Ohio Lands: Heap of Testimony – Paintings by Eric Wright
‘Saturated with recycled tropes and styles of ‘the American weird’ as well as traditional landscape painting and a particular folk-tinted post-modernism, these strange landscapes play memory games with Wright’s hometown, the prophetically named Mt. Gilead, Ohio.’
[unretouched unedited photos of Eric Wright’s work by @Theartraveller; all rights belong to Eric Wright.]
Ohio Lands: Heap of Testimony’ is a hauntingly beautiful series of over 60 paintings, referencing the grandiosity of the 19thC Anerican Sublime but focusing on the biblical wierdness of rural America.
Instead of the monumental hugeness of, say, an Albert Bierstadt or Frederic Edwin Church, Wright makes a monumental work out of a collection of small pictures that make up an epic.’
The series made me think of a huge storyboard, a setting for True Detective or some other discomforting folk horror. I have been interested in American landscape in artsince researching it for my thesis/forthcoming book and Wright’s paintings is, I believe, a huge contribution to the genre. Given that the painter has long resided in the UK much of this imagery is remembered and imagined, imbued with the kind of apocalyptic visions of Samuel Palmer or John Martin, but decidedly American. I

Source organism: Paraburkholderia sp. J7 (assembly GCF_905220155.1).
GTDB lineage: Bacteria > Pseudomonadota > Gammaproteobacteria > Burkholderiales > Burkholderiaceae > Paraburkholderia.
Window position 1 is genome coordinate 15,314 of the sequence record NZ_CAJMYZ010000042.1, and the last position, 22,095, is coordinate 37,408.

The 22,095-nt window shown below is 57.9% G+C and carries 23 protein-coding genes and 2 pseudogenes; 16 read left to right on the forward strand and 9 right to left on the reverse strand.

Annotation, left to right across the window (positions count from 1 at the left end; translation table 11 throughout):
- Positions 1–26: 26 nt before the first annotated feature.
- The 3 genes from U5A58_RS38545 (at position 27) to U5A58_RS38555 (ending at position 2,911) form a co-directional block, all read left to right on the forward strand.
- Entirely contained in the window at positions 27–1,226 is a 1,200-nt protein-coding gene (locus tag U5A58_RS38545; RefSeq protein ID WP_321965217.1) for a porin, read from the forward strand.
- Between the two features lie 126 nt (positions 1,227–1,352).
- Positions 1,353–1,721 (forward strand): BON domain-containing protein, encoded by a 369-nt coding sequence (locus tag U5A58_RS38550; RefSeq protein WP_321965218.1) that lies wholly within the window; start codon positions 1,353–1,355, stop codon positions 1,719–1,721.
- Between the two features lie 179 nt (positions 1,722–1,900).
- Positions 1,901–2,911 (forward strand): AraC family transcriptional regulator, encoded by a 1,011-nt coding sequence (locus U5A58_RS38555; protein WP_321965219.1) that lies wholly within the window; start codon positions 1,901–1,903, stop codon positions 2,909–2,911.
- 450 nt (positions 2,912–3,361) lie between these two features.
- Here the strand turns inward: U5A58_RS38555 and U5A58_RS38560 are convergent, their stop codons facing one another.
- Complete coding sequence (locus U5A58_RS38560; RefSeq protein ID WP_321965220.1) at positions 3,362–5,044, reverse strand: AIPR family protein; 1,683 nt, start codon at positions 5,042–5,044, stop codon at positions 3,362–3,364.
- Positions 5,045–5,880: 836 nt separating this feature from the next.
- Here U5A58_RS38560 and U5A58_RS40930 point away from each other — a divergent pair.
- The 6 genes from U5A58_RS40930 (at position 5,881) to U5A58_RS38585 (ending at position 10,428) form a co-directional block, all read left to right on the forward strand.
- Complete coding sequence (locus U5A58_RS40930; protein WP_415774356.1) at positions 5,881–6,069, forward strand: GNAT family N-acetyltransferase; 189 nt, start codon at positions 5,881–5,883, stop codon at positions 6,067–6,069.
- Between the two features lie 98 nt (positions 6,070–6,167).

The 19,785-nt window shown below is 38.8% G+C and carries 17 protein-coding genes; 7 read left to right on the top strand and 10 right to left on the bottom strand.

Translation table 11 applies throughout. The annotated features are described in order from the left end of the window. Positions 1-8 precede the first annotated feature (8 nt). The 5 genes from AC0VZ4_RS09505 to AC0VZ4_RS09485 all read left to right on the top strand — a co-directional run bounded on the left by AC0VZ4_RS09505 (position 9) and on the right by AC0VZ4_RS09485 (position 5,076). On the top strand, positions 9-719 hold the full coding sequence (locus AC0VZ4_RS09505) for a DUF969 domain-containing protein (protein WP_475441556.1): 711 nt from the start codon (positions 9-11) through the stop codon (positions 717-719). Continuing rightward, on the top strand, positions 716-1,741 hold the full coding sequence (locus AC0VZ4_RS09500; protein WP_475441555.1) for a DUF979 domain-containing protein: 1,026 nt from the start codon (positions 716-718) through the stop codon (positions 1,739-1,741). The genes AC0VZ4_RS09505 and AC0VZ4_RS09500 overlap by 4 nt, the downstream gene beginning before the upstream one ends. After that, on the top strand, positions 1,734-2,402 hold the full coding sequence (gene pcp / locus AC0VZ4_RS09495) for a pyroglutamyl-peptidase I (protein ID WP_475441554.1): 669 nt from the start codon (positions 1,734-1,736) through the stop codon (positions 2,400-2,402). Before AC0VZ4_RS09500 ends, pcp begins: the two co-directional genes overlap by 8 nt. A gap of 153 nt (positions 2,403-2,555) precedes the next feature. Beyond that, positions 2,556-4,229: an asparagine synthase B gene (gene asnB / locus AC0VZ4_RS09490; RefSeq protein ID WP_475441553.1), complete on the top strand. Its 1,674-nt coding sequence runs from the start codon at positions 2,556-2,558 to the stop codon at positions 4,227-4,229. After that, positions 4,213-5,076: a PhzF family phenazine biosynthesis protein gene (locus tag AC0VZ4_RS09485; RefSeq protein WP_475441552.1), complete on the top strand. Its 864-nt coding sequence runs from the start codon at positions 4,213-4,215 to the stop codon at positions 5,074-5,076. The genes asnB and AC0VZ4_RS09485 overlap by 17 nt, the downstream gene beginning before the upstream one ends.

I wanted to buy one of the pictures and I still might; but in truth i want to see them kept together as a collection and given their own room at Tate Modern, hung next to a huge, light filled window. I saw them at the unique and wonderful gallery The Horse Hospital in London.
I adore these paintings. They plug straight into everything that moves me. Wright is a higly skilled oil painter, who paints defly ans with great delicacy, yet his images pack a huge amount of detail and feeling into their small space.
Astonishingly, the very day after I saw OHIO LANDS, Eric Wright’s evocation of the problematic, American sublime in contemporary painting, I finally managed to get my own copy of ‘American Visions’ by the great critic Robert Hughes.
I pored over the book many times in the library but couldn’t manage to buy it.
Anyway they make a great pair, and can sit on my shelf with Bierstadt and Thomas Cole.
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